The U.S. Constitution, he says, requires 51 separate presidential elections, with electoral votes allocated based on the size of each state's congressional delegation.
Eric Olson, the deputy director of Washington's Center for Voting and Democracy, told RFE/RL the College is "an antiquated, flawed system," which gives power to really only a few voters in a few big states that public opinion surveys regard as undecided for either candidate.
The candidates, he says, devote their resources only to the states they believe will affect the outcome. Olson says Bush paid little attention to Texas, even though it has 32 electors, because he is the governor of that state and expected to win it easily -- which he did. Gore, says Olson, did not spend much time in New York, which has 33 electors, because the state is regarded as a Democratic stronghold. This, says Olson, is a major flaw in the system.
"It gives more influence to a handful of voters in a handful of states than to all voters having the same amount of influence in their vote."
However, Norman Ornstein of the American Enterprise Institute, contends the current system forces the candidates to pay attention to the entire country, including small states that offer only a few electoral votes.
"Because three electoral votes in one instance, five in another, seven in another matter enormously. If those states didn't matter, you'd never have presidential candidates making appearances there, in fact they would confine themselves largely to the large population centers where they could be efficient..."
Olson and his colleagues at the Center for Voting and Democracy advocate abolition of the Electoral College. They propose replacing it with a direct presidential election method similar to one used in Australia, Britain, and Ireland. In this method, called the "instant runoff" method, voters make two selections, both counted on election day. Olson says citizens vote for their candidate but also pick a "runoff" candidate.
In this method, any candidate with the most votes, or first choices, is the winner. If there is no winner, the weakest candidates are eliminated and a second round of counting takes place. Counting continues until a majority candidate emerges.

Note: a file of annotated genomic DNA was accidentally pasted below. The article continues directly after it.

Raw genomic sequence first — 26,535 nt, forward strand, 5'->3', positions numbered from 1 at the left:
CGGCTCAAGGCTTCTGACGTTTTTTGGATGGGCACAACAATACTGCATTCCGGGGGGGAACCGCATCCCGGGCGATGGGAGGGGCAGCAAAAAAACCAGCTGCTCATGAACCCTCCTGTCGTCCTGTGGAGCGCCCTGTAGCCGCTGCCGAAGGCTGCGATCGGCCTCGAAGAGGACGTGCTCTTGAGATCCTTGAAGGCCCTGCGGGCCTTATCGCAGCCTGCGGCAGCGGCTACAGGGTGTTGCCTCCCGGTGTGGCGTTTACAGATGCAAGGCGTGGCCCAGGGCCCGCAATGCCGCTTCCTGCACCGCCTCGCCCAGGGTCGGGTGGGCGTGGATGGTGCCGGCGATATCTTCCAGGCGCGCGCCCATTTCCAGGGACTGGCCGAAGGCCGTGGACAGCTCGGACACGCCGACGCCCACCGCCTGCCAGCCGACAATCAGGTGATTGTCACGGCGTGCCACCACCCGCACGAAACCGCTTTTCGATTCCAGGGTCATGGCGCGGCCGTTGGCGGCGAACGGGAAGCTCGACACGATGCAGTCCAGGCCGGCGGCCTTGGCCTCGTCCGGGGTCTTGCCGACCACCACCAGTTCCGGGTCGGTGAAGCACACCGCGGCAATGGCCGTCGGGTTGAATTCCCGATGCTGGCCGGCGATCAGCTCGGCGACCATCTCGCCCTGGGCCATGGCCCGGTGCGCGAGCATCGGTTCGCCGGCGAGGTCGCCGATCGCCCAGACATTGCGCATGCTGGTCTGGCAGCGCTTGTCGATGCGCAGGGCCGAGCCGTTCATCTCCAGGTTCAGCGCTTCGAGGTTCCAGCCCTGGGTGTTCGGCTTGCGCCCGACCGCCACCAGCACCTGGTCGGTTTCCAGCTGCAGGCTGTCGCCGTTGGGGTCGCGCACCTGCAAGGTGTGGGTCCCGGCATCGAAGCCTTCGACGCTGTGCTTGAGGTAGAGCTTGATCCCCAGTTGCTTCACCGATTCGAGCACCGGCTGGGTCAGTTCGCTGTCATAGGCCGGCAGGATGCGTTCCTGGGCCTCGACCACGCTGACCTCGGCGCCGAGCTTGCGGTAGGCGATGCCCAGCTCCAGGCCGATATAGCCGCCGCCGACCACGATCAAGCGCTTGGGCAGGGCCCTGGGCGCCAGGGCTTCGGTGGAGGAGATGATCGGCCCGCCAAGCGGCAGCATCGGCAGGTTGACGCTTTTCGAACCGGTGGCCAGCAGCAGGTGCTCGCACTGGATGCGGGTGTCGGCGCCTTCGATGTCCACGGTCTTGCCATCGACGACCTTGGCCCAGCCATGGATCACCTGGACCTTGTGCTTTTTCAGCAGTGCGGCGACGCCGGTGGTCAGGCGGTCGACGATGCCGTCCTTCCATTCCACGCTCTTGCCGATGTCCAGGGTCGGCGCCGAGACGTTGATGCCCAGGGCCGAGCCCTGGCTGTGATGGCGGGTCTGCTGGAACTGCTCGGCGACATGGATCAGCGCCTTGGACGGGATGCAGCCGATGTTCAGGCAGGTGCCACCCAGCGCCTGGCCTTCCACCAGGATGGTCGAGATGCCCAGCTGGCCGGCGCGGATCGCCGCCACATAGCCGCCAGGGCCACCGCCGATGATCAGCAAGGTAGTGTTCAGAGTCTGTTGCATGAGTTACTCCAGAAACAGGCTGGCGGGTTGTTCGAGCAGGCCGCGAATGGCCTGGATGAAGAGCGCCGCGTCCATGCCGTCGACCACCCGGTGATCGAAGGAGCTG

Michael Franc, vice president for governmental affairs at the Heritage Foundation in Washington, says this method, and other direct election proposals, are really unfair. If candidates had to compete for a majority of votes, he says, then they would spend most of their time in big cities like New York and Los Angeles.
One thing the Electoral College does is it gives each individual state sort of its last remaining role in selecting the president. If the Electoral College is disbanded, the voters of all the mountain states, the voters of a lot of the smaller states around the country would become mere footnotes in any campaign and the candidates would probably ignore large swathes of America, whereas today they really are forced to compete in different geographic areas and try to win a coalition of different kinds of constituencies in order to get the 270 electoral votes they need."
It's not clear yet whether a proposal to amend the constitution will be submitted when the new Congress is seated in January. However, at least two prominent Democrats, Senator Charles Schumer of New York and House Minority Leader Richard Gephardt of Missouri, say it is time to change the system.
That is also a difficult task, which may be why none of those 700 or so proposals of past years succeeded. The constitution states that amendments must first be supported by two-thirds of the members of both the House and the Senate. The amendment must then be ratified by three-fourths of the 50 states. The constitution may also be amended if three-fourths of the states ask the Congress to convene a constitutional convention.